In the Journals

Patients with psoriasis treated with biologics have minimal risk of hepatitis B, C reactivation

Patients with moderate-to-severe psoriasis without hepatitis who were seropositive for hepatitis B core antibody only or hepatitis C infection, and who were being treated with biologic therapies, had minimal or no risk for viral reactivation, according to study results recently published in the Journal of the American Academy of Dermatology.

“Up to 37.2% of patients with moderate-to-severe psoriasis are treated with biologic therapies,” Igor Snast, MD, of the dermatology department, Rabin Medical Center Beilinson Hospital, Petach Tikva, Israel, and colleagues wrote. “Therefore, it is crucial to define the safety profile of these agents in patients with concurrent serology suggestive of viral hepatitis.”

Researchers conducted a retrospective cohort study of clinical and laboratory data from the dermatology department of Rabin Medical Center, for 30 patients with moderate-to-severe psoriasis treated with biologics since 2005. The patients were seropositive for hepatitis B (HBV; mean age, 56.3 years) or hepatitis C (HCV; mean age, 62.3 years).

The researchers also conducted a systematic literature review using PubMed.

Hepatitis and viral reactivation during therapy were primary outcomes, with treatment duration and antiviral prophylaxis noted.

In the cohort study, serology showed evidence of four patients with HCV infection; 17 patients with past HBV infection; eight patients with isolated core antibody and one patient with chronic HBV infection. No patients experienced hepatitis or viral reactivation during a mean follow-up time of 4.85 years.

The 49 studies in the systematic review included 321 patients who were followed for a mean time of 30.9 months. Among the 175 patients seropositive for core antibody, two experienced viral reactivation (yearly rate, 0.32%). Three of the 97 patients with HCV had viral reactivation (yearly rate, 2.42%) compared with eight of 40 patients with chronic HBV infection (yearly rate, 13.92%). Of the eight patients with viral reactivation of HBV, three had received antiviral prophylaxis.

“Our study indicates that low-risk patients without hepatitis who are seropositive for HBV core antibody only or HCV infection have minimal risk or no additive risk, respectively, for viral reactivation. Consequently, the antiviral prophylaxis seems unnecessary,” the researchers concluded. “In contrast, chronic carriers of HBV have about a 14% risk of yearly viral reactivation. These patients need to be carefully evaluated for the risk benefit ratio of biologic therapy and receive antiviral prophylaxis.”– by Bruce Thiel

 

Disclosure: The researchers report no relevant financial disclosures.

Patients with moderate-to-severe psoriasis without hepatitis who were seropositive for hepatitis B core antibody only or hepatitis C infection, and who were being treated with biologic therapies, had minimal or no risk for viral reactivation, according to study results recently published in the Journal of the American Academy of Dermatology.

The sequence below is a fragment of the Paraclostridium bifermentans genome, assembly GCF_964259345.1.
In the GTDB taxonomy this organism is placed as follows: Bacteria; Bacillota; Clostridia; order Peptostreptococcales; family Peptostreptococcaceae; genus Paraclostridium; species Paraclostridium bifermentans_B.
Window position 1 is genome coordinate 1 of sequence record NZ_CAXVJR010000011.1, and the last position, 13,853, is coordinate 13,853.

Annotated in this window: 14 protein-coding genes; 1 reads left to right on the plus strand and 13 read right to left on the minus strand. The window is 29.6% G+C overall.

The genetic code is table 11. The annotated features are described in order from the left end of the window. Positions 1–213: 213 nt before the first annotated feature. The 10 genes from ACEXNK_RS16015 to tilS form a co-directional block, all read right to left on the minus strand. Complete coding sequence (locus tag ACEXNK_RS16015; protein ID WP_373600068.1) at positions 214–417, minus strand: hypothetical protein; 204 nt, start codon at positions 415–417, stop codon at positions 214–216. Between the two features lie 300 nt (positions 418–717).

“Up to 37.2% of patients with moderate-to-severe psoriasis are treated with biologic therapies,” Igor Snast, MD, of the dermatology department, Rabin Medical Center Beilinson Hospital, Petach Tikva, Israel, and colleagues wrote. “Therefore, it is crucial to define the safety profile of these agents in patients with concurrent serology suggestive of viral hepatitis.”

Researchers conducted a retrospective cohort study of clinical and laboratory data from the dermatology department of Rabin Medical Center, for 30 patients with moderate-to-severe psoriasis treated with biologics since 2005. The patients were seropositive for hepatitis B (HBV; mean age, 56.3 years) or hepatitis C (HCV; mean age, 62.3 years).

The researchers also conducted a systematic literature review using PubMed.

Hepatitis and viral reactivation during therapy were primary outcomes, with treatment duration and antiviral prophylaxis noted.

In the cohort study, serology showed evidence of four patients with HCV infection; 17 patients with past HBV infection; eight patients with isolated core antibody and one patient with chronic HBV infection. No patients experienced hepatitis or viral reactivation during a mean follow-up time of 4.85 years.

The 49 studies in the systematic review included 321 patients who were followed for a mean time of 30.9 months. Among the 175 patients seropositive for core antibody, two experienced viral reactivation (yearly rate, 0.32%). Three of the 97 patients with HCV had viral reactivation (yearly rate, 2.42%) compared with eight of 40 patients with chronic HBV infection (yearly rate, 13.92%). Of the eight patients with viral reactivation of HBV, three had received antiviral prophylaxis.

“Our study indicates that low-risk patients without hepatitis who are seropositive for HBV core antibody only or HCV infection have minimal risk or no additive risk, respectively, for viral reactivation. Consequently, the antiviral prophylaxis seems unnecessary,” the researchers concluded. “In contrast, chronic carriers of HBV have about a 14% risk of yearly viral reactivation. These patients need to be carefully evaluated for the risk benefit ratio of biologic therapy and receive antiviral prophylaxis.”– by Bruce Thiel

 

Disclosure: The researchers report no relevant financial disclosures.